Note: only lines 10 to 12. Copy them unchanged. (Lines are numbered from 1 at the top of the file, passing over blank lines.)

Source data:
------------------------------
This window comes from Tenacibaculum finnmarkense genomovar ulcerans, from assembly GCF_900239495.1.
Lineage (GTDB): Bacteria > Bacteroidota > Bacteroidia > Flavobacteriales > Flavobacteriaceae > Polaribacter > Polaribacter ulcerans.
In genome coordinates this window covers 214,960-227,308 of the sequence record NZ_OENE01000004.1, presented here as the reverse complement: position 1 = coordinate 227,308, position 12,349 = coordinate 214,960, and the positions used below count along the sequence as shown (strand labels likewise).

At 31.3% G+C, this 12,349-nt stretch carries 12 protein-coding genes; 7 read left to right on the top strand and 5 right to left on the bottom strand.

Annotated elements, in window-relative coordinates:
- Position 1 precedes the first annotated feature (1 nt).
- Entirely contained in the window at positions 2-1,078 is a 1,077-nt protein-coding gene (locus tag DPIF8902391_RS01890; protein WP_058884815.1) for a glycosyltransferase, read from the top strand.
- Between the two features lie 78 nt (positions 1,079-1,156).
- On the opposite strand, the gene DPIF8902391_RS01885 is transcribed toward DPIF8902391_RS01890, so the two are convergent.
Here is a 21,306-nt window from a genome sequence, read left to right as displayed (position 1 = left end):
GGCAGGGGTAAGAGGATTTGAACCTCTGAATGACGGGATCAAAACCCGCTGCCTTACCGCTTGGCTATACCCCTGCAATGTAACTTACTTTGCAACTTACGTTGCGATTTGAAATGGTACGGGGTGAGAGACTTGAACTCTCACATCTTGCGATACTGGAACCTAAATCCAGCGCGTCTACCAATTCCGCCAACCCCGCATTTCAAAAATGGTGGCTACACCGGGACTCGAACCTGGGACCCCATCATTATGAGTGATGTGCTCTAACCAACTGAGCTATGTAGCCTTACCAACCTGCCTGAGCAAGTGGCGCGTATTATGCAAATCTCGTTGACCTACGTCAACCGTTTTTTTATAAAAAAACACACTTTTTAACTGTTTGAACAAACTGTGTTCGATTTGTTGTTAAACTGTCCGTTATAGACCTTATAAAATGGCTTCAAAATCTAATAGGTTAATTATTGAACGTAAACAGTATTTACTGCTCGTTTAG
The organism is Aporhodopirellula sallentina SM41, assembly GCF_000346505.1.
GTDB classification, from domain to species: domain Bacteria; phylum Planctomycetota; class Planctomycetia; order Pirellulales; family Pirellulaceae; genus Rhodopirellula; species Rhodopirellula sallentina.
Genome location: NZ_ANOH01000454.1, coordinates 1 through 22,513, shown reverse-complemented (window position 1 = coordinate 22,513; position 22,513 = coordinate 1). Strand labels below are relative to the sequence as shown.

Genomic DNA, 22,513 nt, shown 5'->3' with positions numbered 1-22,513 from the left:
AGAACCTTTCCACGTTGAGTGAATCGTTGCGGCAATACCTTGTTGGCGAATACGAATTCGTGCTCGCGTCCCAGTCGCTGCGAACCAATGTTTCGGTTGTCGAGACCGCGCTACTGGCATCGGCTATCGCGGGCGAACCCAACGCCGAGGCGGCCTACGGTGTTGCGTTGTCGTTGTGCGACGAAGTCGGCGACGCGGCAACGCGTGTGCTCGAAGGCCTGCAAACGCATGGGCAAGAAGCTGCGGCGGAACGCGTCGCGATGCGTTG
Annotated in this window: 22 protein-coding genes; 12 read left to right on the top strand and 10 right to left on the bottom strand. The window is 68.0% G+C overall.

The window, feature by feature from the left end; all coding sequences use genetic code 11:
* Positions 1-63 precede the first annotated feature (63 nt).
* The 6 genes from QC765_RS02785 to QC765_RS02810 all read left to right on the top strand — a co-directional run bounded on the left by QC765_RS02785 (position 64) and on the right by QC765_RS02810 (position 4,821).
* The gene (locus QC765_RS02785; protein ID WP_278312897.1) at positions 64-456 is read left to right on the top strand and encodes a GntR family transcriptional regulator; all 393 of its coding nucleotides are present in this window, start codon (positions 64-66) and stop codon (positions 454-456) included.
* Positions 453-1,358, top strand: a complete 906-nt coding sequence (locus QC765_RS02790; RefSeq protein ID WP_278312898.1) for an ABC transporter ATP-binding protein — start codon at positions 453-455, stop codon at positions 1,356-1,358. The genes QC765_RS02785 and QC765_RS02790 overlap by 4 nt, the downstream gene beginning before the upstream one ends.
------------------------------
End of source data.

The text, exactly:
Here is a 21,306-nt window from a genome sequence, read left to right as displayed (position 1 = left end):
GGCAGGGGTAAGAGGATTTGAACCTCTGAATGACGGGATCAAAACCCGCTGCCTTACCGCTTGGCTATACCCCTGCAATGTAACTTACTTTGCAACTTACGTTGCGATTTGAAATGGTACGGGGTGAGAGACTTGAACTCTCACATCTTGCGATACTGGAACCTAAATCCAGCGCGTCTACCAATTCCGCCAACCCCGCATTTCAAAAATGGTGGCTACACCGGGACTCGAACCTGGGACCCCATCATTATGAGTGATGTGCTCTAACCAACTGAGCTATGTAGCCTTACCAACCTGCCTGAGCAAGTGGCGCGTATTATGCAAATCTCGTTGACCTACGTCAACCGTTTTTTTATAAAAAAACACACTTTTTAACTGTTTGAACAAACTGTGTTCGATTTGTTGTTAAACTGTCCGTTATAGACCTTATAAAATGGCTTCAAAATCTAATAGGTTAATTATTGAACGTAAACAGTATTTACTGCTCGTTTAG
The organism is Aporhodopirellula sallentina SM41, assembly GCF_000346505.1.